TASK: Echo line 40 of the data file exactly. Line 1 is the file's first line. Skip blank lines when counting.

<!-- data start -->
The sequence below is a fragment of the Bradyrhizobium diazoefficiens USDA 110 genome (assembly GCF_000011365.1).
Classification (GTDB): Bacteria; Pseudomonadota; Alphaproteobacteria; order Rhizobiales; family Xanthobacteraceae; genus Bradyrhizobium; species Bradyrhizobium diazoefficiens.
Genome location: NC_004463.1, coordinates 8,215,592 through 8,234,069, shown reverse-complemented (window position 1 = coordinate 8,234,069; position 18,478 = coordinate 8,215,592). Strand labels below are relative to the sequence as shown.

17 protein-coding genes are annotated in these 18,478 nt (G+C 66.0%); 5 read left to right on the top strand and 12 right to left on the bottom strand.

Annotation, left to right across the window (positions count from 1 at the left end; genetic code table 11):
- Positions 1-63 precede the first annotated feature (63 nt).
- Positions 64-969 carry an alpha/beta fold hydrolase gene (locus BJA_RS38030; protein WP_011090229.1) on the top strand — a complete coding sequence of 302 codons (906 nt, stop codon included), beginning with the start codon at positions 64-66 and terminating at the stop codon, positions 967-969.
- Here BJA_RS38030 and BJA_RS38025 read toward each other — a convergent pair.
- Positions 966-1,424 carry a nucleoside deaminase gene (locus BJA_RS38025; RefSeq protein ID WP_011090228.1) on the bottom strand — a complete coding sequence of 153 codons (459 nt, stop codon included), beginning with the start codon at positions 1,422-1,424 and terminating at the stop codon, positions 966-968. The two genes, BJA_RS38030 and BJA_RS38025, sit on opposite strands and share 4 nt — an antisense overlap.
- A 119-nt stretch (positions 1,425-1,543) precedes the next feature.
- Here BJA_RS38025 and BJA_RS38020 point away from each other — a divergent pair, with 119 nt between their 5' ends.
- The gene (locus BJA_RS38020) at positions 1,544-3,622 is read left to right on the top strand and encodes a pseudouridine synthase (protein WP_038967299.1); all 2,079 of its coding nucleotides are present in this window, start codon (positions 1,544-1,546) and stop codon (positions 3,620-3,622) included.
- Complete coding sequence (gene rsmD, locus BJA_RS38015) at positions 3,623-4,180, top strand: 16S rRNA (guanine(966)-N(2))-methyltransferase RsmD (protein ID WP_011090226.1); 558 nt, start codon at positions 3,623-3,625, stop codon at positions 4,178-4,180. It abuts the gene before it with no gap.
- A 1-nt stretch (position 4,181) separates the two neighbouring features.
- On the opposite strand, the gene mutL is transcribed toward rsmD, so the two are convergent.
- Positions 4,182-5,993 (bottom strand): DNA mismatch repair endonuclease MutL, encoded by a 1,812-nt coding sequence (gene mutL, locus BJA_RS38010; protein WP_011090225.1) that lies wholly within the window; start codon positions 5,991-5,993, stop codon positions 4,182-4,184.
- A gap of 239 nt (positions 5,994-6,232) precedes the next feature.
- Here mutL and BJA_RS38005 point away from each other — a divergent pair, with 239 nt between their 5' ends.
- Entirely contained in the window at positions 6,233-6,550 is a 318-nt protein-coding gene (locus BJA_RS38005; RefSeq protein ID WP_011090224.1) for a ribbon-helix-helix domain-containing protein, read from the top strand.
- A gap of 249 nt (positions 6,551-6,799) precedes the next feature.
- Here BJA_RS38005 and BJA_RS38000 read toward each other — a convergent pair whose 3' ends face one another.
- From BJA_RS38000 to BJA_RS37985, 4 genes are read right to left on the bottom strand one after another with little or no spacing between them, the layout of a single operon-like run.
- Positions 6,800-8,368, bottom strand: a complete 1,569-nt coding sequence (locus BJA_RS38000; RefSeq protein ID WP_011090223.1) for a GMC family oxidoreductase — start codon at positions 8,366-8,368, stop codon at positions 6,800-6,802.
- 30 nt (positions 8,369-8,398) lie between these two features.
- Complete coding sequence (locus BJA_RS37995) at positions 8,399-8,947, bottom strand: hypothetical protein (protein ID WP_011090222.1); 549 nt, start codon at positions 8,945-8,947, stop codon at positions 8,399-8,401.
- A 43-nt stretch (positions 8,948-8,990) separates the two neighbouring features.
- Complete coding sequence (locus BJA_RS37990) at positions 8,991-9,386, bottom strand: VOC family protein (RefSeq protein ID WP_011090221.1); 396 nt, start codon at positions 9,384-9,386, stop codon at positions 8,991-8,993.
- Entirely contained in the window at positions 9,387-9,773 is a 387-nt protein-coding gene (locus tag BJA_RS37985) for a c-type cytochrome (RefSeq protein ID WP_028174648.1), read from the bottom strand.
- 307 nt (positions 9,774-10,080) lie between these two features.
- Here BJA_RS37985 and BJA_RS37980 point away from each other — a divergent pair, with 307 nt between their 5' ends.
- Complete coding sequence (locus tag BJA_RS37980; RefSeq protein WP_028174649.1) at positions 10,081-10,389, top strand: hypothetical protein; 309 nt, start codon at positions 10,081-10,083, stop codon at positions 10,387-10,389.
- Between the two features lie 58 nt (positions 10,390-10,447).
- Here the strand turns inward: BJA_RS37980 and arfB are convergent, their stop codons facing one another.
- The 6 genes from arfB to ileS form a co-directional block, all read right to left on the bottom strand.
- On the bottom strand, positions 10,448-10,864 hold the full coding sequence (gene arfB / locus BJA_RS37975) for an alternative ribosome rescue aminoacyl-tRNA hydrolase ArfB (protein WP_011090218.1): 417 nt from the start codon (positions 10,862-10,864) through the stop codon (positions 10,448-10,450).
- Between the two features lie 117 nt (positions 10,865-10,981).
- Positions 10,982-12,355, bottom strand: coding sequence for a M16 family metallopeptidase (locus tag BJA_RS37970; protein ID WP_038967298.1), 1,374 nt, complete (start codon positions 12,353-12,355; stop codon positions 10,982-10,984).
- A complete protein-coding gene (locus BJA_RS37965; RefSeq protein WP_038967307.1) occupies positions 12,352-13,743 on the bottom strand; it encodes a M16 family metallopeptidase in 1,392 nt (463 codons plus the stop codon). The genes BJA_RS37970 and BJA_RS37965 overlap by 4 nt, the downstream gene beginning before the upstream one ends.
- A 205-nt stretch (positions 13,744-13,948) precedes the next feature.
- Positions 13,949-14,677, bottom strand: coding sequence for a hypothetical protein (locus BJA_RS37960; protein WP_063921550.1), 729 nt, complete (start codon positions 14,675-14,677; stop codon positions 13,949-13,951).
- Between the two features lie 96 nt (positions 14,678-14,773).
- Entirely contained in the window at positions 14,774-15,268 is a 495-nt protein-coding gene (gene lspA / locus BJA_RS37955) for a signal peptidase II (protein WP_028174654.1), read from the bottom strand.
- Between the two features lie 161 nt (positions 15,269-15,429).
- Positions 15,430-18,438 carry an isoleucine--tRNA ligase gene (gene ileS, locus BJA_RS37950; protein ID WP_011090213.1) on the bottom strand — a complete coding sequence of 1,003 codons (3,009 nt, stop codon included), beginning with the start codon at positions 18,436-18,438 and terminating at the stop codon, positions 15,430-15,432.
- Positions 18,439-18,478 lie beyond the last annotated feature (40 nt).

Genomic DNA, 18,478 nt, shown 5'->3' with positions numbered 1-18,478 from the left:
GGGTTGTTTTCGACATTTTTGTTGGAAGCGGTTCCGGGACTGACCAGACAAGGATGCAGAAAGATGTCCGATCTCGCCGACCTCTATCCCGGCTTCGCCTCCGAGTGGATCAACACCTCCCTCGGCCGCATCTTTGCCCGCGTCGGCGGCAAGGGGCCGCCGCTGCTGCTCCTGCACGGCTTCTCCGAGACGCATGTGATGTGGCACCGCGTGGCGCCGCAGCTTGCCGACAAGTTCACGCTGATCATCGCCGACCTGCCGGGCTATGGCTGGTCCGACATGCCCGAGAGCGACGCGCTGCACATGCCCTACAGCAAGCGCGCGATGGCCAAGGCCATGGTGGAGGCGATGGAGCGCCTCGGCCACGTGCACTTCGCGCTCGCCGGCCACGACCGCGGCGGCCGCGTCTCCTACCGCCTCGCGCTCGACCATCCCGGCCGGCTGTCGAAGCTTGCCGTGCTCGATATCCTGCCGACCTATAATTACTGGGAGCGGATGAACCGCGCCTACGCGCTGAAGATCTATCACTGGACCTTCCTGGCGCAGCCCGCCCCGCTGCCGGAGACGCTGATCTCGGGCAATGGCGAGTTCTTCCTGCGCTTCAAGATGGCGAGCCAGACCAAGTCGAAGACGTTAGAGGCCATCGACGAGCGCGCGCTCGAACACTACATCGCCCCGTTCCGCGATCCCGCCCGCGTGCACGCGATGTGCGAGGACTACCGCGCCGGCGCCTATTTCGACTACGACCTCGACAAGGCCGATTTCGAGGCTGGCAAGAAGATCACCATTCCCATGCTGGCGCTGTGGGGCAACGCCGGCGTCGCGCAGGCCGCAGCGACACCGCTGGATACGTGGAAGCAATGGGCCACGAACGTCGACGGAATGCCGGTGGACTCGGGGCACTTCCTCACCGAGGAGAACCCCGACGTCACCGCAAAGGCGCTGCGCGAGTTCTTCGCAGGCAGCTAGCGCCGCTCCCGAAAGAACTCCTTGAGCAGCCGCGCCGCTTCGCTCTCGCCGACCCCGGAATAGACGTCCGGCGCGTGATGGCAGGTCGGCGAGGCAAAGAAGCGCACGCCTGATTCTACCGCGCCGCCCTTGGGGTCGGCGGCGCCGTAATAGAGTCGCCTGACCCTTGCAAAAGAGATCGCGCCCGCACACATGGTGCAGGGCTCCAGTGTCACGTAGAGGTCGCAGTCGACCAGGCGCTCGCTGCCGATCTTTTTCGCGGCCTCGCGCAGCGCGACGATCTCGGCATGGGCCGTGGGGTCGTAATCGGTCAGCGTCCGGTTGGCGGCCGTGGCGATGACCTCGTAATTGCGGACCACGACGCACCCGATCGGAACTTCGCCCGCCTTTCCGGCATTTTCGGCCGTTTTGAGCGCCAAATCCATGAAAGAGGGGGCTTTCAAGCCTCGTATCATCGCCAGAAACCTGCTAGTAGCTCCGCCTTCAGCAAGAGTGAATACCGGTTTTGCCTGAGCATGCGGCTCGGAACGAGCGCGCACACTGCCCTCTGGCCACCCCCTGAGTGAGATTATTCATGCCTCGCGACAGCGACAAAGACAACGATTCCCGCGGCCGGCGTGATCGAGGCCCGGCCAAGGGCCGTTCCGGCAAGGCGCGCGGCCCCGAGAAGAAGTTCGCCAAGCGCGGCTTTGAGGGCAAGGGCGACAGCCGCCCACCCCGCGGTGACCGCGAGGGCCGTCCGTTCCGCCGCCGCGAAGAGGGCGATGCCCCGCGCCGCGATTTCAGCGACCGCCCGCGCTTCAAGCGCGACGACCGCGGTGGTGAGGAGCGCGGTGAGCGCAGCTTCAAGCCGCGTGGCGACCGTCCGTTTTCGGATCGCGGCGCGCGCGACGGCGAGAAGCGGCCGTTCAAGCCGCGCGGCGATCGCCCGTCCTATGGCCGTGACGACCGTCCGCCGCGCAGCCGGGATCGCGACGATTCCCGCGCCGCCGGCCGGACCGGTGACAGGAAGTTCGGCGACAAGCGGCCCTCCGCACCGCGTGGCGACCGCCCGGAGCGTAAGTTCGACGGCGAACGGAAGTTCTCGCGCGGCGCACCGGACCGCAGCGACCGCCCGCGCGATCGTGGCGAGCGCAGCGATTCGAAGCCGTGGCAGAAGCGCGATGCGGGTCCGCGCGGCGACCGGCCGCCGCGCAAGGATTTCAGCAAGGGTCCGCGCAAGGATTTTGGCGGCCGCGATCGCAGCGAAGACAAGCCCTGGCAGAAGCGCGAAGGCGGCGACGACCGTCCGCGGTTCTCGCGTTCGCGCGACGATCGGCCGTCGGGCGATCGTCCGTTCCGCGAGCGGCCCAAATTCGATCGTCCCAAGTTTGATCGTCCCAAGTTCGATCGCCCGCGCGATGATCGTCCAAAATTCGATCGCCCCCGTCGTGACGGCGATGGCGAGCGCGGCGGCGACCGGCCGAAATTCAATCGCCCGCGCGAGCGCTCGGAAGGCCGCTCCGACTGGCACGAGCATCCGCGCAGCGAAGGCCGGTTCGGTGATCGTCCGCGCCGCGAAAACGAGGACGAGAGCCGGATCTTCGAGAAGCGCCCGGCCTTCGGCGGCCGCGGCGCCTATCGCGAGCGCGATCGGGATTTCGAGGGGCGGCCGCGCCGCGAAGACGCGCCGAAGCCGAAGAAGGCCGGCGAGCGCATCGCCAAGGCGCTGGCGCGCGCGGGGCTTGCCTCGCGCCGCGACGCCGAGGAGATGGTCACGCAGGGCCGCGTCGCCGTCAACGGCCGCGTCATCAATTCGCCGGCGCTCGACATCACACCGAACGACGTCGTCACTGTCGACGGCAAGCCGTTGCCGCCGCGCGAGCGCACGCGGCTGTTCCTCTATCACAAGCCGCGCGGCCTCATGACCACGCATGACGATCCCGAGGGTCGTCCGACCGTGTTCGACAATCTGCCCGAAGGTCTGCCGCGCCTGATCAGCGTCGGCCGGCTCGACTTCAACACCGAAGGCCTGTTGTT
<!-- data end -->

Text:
- Positions 13,949-14,677, bottom strand: coding sequence for a hypothetical protein (locus BJA_RS37960; protein WP_063921550.1), 729 nt, complete (start codon positions 14,675-14,677; stop codon positions 13,949-13,951).